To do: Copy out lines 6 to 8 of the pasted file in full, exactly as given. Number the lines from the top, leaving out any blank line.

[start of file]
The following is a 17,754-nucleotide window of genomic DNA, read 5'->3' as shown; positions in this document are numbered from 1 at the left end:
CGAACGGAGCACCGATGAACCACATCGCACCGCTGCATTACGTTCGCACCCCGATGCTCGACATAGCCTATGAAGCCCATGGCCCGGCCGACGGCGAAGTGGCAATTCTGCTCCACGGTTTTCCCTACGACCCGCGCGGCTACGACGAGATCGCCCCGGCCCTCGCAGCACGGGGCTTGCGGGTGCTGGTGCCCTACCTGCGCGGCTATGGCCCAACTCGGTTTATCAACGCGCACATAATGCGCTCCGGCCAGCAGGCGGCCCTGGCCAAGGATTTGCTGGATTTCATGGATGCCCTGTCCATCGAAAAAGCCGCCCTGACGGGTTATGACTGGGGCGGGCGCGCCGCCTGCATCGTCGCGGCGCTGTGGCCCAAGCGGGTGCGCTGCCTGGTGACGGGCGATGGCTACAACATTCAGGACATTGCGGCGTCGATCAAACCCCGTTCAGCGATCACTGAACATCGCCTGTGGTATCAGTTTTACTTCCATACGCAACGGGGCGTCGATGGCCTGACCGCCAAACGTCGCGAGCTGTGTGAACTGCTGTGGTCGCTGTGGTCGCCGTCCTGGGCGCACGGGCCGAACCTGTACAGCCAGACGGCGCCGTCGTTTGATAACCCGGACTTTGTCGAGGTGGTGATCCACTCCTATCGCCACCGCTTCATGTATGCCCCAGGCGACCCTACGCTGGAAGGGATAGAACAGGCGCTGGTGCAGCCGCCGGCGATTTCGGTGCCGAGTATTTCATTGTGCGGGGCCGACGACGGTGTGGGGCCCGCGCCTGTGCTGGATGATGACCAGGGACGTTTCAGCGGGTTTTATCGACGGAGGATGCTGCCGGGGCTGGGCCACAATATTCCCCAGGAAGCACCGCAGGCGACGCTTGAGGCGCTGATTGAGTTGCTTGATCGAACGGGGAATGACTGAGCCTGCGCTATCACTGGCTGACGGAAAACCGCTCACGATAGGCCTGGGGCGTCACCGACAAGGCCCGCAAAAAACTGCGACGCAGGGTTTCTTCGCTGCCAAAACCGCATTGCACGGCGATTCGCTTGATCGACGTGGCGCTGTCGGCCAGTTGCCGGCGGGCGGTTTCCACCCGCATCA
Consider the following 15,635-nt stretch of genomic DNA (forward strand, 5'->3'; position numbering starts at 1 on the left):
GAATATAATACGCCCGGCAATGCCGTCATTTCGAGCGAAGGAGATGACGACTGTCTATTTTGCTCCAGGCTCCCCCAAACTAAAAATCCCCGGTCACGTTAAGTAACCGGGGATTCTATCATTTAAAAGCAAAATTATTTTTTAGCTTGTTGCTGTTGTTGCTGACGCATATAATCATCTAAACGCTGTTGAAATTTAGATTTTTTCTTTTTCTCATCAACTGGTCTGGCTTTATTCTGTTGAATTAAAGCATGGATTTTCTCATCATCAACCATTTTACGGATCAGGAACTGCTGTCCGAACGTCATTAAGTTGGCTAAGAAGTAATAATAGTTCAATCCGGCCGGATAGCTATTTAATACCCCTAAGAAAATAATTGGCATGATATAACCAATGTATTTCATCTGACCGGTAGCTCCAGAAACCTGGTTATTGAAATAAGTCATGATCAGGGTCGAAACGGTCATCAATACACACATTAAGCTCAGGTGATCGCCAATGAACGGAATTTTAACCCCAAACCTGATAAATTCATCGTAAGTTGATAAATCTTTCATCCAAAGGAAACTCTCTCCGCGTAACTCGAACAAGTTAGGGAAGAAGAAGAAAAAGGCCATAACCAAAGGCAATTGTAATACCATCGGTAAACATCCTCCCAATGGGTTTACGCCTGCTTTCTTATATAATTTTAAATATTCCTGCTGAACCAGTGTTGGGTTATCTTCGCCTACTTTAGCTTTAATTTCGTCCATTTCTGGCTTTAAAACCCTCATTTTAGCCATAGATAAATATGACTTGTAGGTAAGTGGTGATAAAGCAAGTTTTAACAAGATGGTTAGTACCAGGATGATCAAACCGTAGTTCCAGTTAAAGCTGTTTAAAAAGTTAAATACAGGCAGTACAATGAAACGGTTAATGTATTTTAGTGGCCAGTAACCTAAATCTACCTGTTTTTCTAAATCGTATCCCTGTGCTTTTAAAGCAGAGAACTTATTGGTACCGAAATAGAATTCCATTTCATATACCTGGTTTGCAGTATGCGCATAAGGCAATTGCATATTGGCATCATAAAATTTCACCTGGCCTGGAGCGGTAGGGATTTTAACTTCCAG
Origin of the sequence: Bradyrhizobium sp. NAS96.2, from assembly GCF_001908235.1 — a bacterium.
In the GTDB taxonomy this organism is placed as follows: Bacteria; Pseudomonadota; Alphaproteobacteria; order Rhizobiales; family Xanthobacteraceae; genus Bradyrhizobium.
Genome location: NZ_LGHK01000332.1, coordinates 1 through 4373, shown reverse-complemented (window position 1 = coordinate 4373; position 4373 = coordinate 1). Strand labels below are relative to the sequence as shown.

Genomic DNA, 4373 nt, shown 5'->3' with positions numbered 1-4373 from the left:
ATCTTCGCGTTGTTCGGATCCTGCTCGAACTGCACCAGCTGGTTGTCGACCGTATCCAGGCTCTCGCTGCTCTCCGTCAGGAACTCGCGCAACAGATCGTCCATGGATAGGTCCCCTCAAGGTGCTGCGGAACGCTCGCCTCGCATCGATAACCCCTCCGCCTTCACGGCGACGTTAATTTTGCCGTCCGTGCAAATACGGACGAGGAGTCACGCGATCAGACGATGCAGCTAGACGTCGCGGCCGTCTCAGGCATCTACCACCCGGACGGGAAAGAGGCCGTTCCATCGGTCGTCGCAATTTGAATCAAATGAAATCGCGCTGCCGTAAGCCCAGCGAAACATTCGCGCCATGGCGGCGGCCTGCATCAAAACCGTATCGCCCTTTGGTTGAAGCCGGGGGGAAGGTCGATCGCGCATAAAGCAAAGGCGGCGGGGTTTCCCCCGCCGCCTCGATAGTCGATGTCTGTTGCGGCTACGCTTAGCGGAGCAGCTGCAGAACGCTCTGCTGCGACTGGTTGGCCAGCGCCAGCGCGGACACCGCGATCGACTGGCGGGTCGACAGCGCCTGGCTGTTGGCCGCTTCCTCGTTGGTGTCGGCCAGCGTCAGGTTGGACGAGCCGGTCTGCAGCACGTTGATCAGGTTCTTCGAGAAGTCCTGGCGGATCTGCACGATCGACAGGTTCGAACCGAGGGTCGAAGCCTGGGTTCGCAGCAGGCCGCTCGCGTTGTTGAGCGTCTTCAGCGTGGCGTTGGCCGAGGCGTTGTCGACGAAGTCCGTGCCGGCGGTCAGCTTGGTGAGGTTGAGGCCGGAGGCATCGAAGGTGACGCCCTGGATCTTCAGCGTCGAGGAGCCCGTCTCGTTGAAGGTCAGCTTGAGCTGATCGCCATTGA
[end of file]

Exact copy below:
In the GTDB taxonomy this organism is placed as follows: Bacteria; Pseudomonadota; Alphaproteobacteria; order Rhizobiales; family Xanthobacteraceae; genus Bradyrhizobium.
Genome location: NZ_LGHK01000332.1, coordinates 1 through 4373, shown reverse-complemented (window position 1 = coordinate 4373; position 4373 = coordinate 1). Strand labels below are relative to the sequence as shown.

Genomic DNA, 4373 nt, shown 5'->3' with positions numbered 1-4373 from the left: